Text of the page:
Outfitters, guides crucial to travel economy

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(David Reese photo/Montana Living)

Spending on guides increased in 2017

MISSOULA – Expenditures from outfitted and guided experiences contribute to a large amount of the state’s tourism revenue, according to a new report from the University of Montana’s Institute for Tourism and Recreation Research.

            In 2017, spending on outfitters and guides rose to the fourth highest spending category by nonresident visitors to the state, topping out at nearly $374 million, or 11 percent, of all visitor spending. Only fuel, restaurants and lodging outpaced the outfitting and guiding sector.

            Last year, outfitters and guides served more than 700,000 clients, 63 percent of whom were from out of state. These out-of-state visitors not only spent money locally on their hired guides, but also across other sectors of the economy as they dined, slept and drove throughout the state. In total, visitor groups who hired guides spent $791 million.

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            Traditionally, outfitting and guiding in Montana was considered a hunting-, fishing- or rafting-based industry, but in recent years, this definition has become more fully encompassing of the Montana outdoor recreation experience. Not only do visitors hire guides for fishing, hunting and rafting, but also for a wide swath of other activities – from horseback riding to snowmobiling to wildlife viewing and even outdoor education.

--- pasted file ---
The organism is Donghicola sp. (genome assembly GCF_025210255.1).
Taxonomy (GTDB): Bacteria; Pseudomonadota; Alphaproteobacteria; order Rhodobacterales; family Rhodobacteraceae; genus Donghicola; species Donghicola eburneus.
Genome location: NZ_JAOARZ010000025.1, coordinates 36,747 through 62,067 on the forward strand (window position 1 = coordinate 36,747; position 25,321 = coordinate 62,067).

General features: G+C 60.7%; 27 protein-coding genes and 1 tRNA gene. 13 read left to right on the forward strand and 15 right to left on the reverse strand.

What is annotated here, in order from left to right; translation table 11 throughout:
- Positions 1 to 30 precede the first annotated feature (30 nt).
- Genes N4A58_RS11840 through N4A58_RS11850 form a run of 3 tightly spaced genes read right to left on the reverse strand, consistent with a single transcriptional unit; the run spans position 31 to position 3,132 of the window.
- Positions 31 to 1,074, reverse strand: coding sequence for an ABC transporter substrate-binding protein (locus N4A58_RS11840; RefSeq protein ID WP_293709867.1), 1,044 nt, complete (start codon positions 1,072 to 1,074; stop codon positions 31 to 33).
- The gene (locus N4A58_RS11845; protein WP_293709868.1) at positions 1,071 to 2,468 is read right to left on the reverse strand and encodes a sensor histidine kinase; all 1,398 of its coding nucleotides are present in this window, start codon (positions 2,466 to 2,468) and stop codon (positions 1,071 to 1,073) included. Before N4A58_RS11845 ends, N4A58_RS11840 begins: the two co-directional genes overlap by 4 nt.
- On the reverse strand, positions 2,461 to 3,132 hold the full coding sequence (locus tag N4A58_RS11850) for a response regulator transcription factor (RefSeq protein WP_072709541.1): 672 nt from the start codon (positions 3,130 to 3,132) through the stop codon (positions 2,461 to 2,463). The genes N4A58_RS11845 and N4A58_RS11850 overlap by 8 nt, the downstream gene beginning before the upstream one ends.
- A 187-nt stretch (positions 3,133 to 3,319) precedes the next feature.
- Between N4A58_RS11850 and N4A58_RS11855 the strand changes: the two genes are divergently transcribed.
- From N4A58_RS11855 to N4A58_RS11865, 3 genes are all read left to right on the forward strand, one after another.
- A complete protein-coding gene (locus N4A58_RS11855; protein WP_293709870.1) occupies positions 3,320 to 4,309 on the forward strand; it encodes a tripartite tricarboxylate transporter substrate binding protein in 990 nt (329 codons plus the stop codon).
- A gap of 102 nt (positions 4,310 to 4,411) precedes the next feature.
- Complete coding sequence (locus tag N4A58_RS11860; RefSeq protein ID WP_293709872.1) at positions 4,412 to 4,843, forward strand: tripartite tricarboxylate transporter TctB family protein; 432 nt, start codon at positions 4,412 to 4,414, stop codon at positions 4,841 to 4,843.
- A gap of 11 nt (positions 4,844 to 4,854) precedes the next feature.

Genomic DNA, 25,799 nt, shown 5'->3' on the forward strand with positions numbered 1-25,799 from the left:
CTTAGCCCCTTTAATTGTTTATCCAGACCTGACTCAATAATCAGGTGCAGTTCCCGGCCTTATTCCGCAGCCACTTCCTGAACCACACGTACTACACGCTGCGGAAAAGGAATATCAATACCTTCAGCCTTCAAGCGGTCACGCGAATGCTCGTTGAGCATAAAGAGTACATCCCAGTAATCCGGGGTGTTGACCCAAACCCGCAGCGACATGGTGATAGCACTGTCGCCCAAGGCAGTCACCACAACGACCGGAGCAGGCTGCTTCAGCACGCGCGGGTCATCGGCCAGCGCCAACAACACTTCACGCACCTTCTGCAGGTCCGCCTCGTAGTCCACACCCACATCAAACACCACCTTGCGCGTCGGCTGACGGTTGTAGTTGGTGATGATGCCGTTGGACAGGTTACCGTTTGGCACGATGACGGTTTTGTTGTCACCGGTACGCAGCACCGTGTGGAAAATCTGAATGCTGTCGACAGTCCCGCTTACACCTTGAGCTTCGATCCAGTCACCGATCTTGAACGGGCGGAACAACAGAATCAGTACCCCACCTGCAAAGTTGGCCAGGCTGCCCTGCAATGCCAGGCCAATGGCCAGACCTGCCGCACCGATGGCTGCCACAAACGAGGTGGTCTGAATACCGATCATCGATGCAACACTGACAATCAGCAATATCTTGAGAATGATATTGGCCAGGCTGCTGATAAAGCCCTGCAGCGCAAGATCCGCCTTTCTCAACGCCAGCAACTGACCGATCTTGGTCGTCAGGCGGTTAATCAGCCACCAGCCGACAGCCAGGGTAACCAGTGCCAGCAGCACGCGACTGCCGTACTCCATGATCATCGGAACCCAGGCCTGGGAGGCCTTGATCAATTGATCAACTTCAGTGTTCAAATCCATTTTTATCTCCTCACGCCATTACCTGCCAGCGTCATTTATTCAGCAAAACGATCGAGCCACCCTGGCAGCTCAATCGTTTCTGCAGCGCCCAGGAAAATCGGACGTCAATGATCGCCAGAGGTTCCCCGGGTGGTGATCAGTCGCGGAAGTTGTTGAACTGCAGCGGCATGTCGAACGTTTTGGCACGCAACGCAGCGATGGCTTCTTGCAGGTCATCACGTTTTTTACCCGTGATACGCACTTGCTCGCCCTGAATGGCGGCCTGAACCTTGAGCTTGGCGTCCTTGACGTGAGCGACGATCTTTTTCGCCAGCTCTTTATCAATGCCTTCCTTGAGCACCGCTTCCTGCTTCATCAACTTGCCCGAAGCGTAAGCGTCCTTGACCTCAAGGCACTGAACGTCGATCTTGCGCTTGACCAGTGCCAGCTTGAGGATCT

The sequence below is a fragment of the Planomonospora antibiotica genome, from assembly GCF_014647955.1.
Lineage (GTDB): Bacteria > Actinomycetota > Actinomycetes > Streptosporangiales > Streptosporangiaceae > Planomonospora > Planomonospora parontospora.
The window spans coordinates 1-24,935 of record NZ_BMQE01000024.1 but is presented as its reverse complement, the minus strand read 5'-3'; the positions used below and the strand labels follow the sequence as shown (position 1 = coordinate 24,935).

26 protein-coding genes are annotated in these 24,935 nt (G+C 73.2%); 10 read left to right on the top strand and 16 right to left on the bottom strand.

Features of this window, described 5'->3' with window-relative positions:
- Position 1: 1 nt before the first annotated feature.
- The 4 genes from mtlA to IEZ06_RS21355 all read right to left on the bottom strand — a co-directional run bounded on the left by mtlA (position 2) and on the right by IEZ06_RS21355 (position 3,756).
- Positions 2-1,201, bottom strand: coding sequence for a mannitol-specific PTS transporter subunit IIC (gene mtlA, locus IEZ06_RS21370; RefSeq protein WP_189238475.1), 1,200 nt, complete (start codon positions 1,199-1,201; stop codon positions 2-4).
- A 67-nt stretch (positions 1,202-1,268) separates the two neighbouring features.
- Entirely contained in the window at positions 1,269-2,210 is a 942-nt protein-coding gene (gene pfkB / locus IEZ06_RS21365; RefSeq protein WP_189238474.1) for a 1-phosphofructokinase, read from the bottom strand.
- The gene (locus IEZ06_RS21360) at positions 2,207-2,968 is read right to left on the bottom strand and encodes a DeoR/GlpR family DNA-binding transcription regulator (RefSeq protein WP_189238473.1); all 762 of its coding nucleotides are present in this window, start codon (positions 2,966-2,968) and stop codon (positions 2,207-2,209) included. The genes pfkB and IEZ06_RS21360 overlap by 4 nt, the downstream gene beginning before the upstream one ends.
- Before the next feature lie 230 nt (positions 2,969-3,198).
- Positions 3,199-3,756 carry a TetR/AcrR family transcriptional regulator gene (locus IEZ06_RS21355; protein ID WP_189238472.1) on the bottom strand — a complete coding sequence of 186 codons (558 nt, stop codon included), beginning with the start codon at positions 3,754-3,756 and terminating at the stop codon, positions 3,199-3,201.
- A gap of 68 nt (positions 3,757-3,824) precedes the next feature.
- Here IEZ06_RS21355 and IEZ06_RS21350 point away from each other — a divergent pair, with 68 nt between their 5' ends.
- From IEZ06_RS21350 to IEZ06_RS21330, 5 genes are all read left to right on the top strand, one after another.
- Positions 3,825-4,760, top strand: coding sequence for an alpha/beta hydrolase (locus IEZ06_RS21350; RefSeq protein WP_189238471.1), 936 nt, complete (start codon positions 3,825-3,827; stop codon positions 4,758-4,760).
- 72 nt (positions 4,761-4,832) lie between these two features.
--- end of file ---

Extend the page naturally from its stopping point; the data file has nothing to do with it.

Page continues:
By total number of clients served, rafting-, floating-, canoeing- and kayaking-type activities led the way, with roughly 39 percent of all clients taking part in these water-based trips. Fishing was the next highest client volume activity. By revenue generated from the outfitters and guides, fishing and hunting outfitters stood above all others, with 33 and 24 percent of all outfitting revenues, respectively.

            “The high proportion of total visitor spending represented by those groups who take part in a guided activity is reflective of their group characteristics more generally,” Jeremy Sage, lead author on the study and associate director for the ITRR, said.

“These visitors are more likely than the average visitor to be in Montana for vacation or recreation – 72 percent compared to 36 percent.”

            These visitors spend an average of seven nights in Montana, compared to around five for the typical visitor. Visitors taking guided trips also spend at higher rates than average – $481 per day compared to $128.

            “Visitors want to engage in the recreation opportunities Montana has to offer, and hiring a guide or outfitter is a great way to make a leap into an activity that you may be uncomfortable with, but eager to try,” Sage said.

            The full report is available on the ITRR website at https://bit.ly/2Q4LCJy. All information and reports published by ITRR are online at http://itrr.umt.edu/.

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